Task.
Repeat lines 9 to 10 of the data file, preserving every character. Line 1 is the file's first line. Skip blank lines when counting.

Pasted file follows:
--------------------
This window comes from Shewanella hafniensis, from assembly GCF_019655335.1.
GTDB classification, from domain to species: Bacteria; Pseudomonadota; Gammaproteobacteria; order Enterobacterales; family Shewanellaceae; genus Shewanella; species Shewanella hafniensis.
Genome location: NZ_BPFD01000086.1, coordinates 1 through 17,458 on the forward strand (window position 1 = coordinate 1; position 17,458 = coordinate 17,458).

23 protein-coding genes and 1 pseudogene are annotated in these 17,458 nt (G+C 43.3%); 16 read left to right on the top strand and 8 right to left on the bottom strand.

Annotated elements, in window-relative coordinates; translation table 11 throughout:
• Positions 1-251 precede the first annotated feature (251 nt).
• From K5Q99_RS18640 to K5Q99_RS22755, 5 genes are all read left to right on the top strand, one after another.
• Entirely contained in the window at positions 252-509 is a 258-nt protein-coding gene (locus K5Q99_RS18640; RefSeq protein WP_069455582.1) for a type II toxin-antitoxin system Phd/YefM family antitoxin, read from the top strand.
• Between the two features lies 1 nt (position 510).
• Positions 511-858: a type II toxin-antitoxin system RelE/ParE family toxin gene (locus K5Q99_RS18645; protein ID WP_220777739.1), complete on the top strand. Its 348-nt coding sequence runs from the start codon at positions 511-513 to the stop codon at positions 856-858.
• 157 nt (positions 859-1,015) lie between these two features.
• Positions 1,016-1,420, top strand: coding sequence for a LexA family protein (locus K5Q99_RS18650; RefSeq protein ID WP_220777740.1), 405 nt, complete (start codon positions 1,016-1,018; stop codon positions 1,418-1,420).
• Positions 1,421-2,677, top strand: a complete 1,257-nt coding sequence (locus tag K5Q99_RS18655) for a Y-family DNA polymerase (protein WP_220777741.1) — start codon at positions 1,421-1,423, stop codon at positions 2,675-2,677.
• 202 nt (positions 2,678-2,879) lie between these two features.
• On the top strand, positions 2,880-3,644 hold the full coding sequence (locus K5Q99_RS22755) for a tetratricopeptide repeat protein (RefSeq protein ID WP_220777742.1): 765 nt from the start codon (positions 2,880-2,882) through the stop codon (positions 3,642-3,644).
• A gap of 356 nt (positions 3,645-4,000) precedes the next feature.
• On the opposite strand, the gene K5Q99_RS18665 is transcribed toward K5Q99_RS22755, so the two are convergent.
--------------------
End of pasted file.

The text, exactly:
• Between the two features lies 1 nt (position 510).
• Positions 511-858: a type II toxin-antitoxin system RelE/ParE family toxin gene (locus K5Q99_RS18645; protein ID WP_220777739.1), complete on the top strand. Its 348-nt coding sequence runs from the start codon at positions 511-513 to the stop codon at positions 856-858.